The Greatest Showman review

Flawed in concept, The Greatest Showman is one of the most uneven viewing experiences of 2017. A musical biopic about the origins of P.T. Barnum isn’t actually an awful idea on an intrinsic level, but the filmmakers’ desperate attempts to make it a feel-good exercise were woefully misguided. And while the film hopes to dazzle audiences with spectacle, it never goes big enough to be spectacular.

The film opens with the childhood relationship of Barnum (Hugh Jackman/Ellis Rubin/Ziv Zaifman) and his future wife Charity (Skylar Dunn/Michelle Williams) as one of star-crossed romantics from different social classes. Barnum becomes a relentless social climber, consumed by being accepted by the upper crust. At first he attempts to do this with his circus of “freaks” including Charles Stratton (Sean Humphrey), better known as Tom Thumb, a bearded lady (Keala Settle), a trapeze artist (Zendaya), and more. Later, he places his ambitions on Jenny Lind (Rebecca Ferguson/Loren Allred), an opera singer known as “The Swedish Nightingale.”

Barnum’s legacy is a complicated one. Thankfully the film minimizes the presence of animal performers, and focuses on the human one. But it walks the tightrope (sorry) between wanting to embrace him as a dreamer and innovator as well as hold him to task for the way he uses people to bring his obsessions to life. It never manages to do that, since the breathless pace and sentimental instincts feels like those moments are glossed over. This film should have focused on the performers instead, or even his business partner (Zac Efron) who seems to see Barnum for the person he truly is, and it would have had the space from its subject to paint a more complicated picture without losing the audience. It doesn’t help that the writing is as tired and cliched as imaginable, checking off every narrative moment because it feels like it has to rather than because the story demands it.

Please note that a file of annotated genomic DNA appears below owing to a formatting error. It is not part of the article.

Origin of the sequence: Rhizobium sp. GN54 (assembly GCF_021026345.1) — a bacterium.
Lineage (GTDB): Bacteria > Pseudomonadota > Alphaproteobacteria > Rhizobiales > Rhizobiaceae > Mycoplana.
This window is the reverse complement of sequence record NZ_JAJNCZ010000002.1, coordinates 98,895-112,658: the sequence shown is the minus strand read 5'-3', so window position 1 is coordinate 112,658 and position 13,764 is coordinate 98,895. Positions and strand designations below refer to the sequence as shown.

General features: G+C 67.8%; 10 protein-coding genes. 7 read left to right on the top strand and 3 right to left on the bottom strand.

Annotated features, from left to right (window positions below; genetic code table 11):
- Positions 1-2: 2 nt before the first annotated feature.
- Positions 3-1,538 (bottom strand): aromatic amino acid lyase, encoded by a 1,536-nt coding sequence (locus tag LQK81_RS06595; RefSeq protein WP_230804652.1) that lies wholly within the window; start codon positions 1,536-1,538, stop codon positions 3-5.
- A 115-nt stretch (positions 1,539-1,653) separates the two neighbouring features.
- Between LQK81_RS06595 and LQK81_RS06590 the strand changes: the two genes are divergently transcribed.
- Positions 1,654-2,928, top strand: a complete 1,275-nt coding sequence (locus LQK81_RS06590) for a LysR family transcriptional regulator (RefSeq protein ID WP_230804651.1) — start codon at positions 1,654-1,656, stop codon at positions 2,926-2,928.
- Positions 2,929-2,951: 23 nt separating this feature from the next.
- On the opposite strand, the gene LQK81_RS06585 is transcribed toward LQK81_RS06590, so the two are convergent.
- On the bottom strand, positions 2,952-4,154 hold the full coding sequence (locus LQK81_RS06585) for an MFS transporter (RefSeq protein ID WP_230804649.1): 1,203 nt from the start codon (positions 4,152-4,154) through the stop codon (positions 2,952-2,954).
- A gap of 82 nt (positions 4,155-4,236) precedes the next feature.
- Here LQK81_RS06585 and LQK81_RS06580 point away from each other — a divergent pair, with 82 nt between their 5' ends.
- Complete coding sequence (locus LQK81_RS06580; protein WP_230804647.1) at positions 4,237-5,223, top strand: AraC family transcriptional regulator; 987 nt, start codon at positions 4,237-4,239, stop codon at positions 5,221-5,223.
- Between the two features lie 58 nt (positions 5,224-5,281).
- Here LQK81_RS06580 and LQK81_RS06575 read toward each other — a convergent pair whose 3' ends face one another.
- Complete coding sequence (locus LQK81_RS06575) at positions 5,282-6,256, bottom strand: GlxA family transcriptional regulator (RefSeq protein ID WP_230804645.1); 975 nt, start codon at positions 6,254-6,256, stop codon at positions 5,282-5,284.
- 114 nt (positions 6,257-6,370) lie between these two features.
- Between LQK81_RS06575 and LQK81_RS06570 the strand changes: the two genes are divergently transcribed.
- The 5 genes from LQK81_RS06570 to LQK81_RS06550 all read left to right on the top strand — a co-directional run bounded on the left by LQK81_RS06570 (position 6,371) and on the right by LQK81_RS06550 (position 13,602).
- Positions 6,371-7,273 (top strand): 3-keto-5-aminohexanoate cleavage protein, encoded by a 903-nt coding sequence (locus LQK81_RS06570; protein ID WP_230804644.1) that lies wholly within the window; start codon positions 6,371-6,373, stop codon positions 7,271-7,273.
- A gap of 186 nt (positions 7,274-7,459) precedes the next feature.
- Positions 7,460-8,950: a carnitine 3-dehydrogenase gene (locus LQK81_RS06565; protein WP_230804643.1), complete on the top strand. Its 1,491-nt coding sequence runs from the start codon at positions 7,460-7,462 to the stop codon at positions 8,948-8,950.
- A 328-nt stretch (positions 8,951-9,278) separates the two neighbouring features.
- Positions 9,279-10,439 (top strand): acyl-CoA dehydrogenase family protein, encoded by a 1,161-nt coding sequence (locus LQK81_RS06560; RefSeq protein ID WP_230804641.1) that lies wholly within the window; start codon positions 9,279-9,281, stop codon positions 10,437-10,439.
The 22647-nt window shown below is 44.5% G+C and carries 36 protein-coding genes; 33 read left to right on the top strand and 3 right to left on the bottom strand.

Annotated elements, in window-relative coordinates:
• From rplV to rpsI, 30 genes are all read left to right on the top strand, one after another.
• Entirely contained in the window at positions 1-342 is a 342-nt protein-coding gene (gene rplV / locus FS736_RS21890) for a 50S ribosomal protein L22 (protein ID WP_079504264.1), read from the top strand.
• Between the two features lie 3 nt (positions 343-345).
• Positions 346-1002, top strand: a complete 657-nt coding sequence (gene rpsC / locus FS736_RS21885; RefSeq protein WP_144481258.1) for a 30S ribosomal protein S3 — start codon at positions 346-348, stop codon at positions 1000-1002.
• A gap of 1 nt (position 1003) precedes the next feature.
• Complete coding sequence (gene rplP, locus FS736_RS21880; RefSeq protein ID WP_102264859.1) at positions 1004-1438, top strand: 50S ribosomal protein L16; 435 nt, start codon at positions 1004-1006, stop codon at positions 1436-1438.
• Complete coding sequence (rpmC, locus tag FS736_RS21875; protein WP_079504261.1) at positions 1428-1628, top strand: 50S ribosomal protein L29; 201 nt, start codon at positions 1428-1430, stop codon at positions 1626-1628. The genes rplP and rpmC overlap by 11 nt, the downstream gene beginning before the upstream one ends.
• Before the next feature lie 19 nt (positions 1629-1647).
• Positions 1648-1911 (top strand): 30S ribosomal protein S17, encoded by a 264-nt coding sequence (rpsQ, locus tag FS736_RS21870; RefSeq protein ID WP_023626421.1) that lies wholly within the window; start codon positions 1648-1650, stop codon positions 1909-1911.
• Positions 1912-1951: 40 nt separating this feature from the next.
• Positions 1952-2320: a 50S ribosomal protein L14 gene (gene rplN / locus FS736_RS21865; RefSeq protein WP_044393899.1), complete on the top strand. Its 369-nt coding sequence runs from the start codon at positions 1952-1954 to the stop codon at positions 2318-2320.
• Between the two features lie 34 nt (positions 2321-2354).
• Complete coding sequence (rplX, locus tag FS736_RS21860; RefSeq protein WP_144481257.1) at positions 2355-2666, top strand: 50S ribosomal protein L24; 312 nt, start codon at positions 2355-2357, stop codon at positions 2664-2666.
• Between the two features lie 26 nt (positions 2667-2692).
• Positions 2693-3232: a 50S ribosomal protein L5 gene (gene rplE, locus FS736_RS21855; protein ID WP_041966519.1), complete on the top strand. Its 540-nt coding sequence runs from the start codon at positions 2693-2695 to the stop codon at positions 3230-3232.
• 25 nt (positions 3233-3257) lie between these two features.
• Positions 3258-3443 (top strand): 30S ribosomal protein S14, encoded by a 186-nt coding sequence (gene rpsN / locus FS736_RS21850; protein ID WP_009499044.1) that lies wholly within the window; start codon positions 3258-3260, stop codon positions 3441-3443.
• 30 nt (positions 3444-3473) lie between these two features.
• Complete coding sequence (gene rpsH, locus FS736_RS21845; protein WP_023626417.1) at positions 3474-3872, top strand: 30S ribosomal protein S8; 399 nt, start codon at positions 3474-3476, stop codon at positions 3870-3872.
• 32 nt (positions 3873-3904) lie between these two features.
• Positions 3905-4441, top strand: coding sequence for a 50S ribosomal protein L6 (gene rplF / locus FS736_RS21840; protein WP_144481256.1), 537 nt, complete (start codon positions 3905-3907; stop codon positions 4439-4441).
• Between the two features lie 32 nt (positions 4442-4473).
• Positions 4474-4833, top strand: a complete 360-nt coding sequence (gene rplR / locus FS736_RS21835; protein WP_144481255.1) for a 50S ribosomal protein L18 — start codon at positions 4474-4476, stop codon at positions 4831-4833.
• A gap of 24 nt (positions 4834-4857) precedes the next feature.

But then The Greatest Showman will segue into a musical number and all will be forgiven for a few minutes. While I wasn’t humming the songs on my way out of the theater, they did a more than adequate job of entertaining me during. The numbers are also stylishly performed and the choreography is mesmerizing. When it can be seen. The greatest sin of this film is that some of the quick-cutting that editors use to hide bad fight scenes are used during the dance moments, and it was always distracting, taking me out of the moment and reminding me that I am watching a film, with all of the artifice that implies. The Greatest Showman has a ton of potential, but it is almost entirely squandered. Madagascar 3 keeps the crown of best circus movie.

The Greatest Showman opens in Philly theaters today.

Author: Ryan Silberstein

Ryan spends his days at a company named one of the best to work for in the Philadelphia area, and his nights as a mysterious caped vigilante saving his city from the disease that is crime watching movies. He lives on a diet consisting of film, comic books, experimental beer, black coffee, and those big metal historical markers around town. Follow him on Twitter and Letterboxd.

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